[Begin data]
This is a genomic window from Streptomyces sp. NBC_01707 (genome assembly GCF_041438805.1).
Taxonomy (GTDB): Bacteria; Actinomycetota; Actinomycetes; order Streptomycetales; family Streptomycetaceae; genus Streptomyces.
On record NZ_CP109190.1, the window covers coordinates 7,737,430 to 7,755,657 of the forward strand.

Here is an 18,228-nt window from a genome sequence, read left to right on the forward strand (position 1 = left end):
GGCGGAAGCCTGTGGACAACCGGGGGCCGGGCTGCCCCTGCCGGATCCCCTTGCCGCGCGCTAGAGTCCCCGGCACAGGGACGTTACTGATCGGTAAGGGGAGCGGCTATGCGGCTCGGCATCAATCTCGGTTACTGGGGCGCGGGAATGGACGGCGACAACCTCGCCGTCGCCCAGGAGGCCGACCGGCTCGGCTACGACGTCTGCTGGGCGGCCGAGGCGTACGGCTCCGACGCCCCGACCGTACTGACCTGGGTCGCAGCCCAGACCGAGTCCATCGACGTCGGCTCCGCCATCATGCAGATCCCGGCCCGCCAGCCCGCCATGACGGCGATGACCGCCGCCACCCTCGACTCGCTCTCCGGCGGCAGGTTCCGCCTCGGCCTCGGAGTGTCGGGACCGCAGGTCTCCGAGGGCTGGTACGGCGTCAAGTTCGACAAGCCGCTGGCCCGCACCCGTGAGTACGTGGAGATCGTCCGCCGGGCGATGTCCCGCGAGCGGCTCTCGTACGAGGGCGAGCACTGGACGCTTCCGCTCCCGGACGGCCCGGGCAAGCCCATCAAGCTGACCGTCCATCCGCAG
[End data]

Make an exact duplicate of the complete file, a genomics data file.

This is a genomic window from Streptomyces sp. NBC_01707 (genome assembly GCF_041438805.1).
Taxonomy (GTDB): Bacteria; Actinomycetota; Actinomycetes; order Streptomycetales; family Streptomycetaceae; genus Streptomyces.
On record NZ_CP109190.1, the window covers coordinates 7,737,430 to 7,755,657 of the forward strand.

Here is an 18,228-nt window from a genome sequence, read left to right on the forward strand (position 1 = left end):
GGCGGAAGCCTGTGGACAACCGGGGGCCGGGCTGCCCCTGCCGGATCCCCTTGCCGCGCGCTAGAGTCCCCGGCACAGGGACGTTACTGATCGGTAAGGGGAGCGGCTATGCGGCTCGGCATCAATCTCGGTTACTGGGGCGCGGGAATGGACGGCGACAACCTCGCCGTCGCCCAGGAGGCCGACCGGCTCGGCTACGACGTCTGCTGGGCGGCCGAGGCGTACGGCTCCGACGCCCCGACCGTACTGACCTGGGTCGCAGCCCAGACCGAGTCCATCGACGTCGGCTCCGCCATCATGCAGATCCCGGCCCGCCAGCCCGCCATGACGGCGATGACCGCCGCCACCCTCGACTCGCTCTCCGGCGGCAGGTTCCGCCTCGGCCTCGGAGTGTCGGGACCGCAGGTCTCCGAGGGCTGGTACGGCGTCAAGTTCGACAAGCCGCTGGCCCGCACCCGTGAGTACGTGGAGATCGTCCGCCGGGCGATGTCCCGCGAGCGGCTCTCGTACGAGGGCGAGCACTGGACGCTTCCGCTCCCGGACGGCCCGGGCAAGCCCATCAAGCTGACCGTCCATCCGCAG